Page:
Introduction & a few general Arduino/ofSerial questions

Hi all,

Since this is my first post on the oF forums, I should probably say ‘hi’ & ‘thank you’ ahead of time for the already great amount of information I’ve found here (via search and perusing). I’ve been migrating from primarily using Processing & AS3 to C++/oF over the last few weeks and while it’s been a tough road, these forums have been a life saver.

Anyway - I’m at the point where I’ve gotten a handle (or so I think) on the language and have started to experiment with some hardware & actuators.

I’m working with the Arduino Diecimila. I have successfully communicated to the Arduino via ofSerial and am now attempting to receive data from the Arduino to act upon within oF.

After encountering strange inconsistancies with the serial communication, I came across a great thread (">A bug in ofSerial::readByte()] where user damian had fixed what I believe was a bug in a Snow Leopard.

I am now receiving bytes via serial from the Arduino… /Begin my noob question:

Using the following segment, I understand that we are waiting for and reporting on some amount of data:

int bytes_required = 8;  
	unsigned char bytes[bytes_required];  
	int bytes_remaining = bytes_required;  
	while ( bytes_remaining > 0 )  
		// check for data  
		if ( serial.available() > 0 )  
			// try to read - note offset into the bytes[] array, this is so that we   
			// don't overwrite the bytes we already have  
			int result = serial.readBytes( &bytes[bytes_required-bytes_remaining], bytes_remaining );  
			// check for error code  
			if ( result == OF_SERIAL_ERROR )  
				ofLog( OF_LOG_ERROR, "unrecoverable error reading serial" );  
			else if ( result == OF_SERIAL_NO_DATA )  
				// nothing read  
				// we read some data!  
				// maybe not all..  
				bytes_remaining -= result;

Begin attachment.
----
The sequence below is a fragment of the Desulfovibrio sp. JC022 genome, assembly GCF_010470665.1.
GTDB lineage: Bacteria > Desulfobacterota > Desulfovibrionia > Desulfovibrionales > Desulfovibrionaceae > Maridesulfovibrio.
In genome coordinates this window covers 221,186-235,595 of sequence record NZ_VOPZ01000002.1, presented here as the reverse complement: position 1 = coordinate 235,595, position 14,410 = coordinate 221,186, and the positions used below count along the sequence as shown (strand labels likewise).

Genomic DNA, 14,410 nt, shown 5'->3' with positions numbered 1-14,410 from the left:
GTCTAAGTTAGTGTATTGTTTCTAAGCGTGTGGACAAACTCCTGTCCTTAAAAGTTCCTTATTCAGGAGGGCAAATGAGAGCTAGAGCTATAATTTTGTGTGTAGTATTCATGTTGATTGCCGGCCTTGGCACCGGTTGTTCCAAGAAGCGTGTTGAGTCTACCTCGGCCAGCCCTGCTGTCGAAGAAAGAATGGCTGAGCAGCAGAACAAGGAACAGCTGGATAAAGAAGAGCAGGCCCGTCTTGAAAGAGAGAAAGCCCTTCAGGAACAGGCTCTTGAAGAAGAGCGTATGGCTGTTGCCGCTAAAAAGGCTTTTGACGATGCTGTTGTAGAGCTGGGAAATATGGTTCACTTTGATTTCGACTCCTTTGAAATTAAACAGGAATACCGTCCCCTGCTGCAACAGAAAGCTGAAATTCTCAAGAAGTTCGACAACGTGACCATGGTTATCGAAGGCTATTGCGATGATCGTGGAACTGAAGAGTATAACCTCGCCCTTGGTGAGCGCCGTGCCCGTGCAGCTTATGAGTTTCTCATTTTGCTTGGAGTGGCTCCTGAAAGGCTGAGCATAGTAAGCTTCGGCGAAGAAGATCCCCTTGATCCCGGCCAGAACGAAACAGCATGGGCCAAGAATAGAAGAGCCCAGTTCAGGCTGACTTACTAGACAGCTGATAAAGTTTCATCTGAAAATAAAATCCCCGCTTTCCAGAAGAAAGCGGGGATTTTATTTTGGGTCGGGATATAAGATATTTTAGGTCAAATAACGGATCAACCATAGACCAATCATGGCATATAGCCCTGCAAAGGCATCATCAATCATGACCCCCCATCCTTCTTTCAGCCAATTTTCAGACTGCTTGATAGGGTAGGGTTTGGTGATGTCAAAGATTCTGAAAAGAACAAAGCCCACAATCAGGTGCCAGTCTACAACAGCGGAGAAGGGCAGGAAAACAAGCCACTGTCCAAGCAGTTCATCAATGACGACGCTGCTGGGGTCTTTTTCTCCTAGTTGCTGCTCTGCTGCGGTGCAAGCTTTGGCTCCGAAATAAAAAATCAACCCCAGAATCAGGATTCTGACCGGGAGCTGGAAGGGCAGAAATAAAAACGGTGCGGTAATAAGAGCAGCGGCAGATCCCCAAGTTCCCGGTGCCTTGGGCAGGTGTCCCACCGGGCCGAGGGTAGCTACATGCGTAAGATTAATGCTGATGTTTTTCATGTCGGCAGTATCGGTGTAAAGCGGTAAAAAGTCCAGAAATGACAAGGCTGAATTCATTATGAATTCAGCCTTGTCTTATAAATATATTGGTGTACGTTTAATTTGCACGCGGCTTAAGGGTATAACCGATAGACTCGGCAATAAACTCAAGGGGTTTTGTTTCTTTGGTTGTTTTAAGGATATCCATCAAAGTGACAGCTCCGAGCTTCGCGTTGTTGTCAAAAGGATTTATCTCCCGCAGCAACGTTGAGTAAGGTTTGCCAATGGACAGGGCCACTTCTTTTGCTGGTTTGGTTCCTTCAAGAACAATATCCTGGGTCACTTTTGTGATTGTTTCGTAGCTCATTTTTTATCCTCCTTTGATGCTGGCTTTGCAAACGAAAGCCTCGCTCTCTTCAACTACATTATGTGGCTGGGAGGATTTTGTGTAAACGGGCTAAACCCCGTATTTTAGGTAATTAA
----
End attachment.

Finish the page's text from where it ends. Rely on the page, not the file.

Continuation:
The ‘result’ I obtain is what I assume to be the size of the packet received via serial, in this case the numerical value of 1. How can I ascertain the actual value of what the arduino is sending? Say for example, I want to distinguish between two analog actions and I assign the arduino to report “x” for one and “y” for the other.

I’m running a dead simple loop on the Arduino while I’m testing:

int buttonPin = 13;  
void setup(){  
void loop(){  

Finally, I’ve been tooling around with Firmata and have found it a bit more elegant for handling general communication between oF & the Arduino. I assume that Firmata would only be used in an instance where oF was available and in constant communication with the Arduino (i.e., not packaging the Arduino with the external power source and making an computer-less installation). Could anyone help explain to me why I might use one versus the other?

Sorry about being so verbose & a huge thanks for anyone who can help.



the data that was read is in the bytes[] array.

how many bytes is your arduino code sending? if it’s only one byte then you don’t need all that loop, you can simply wait for serial.available() to return >= 1 and then call serial.readByte(). if instead you’re waiting for more than 1 byte, but not 8 bytes, then you should change the bytes_required value to however many you need.

Thanks damian, that did it!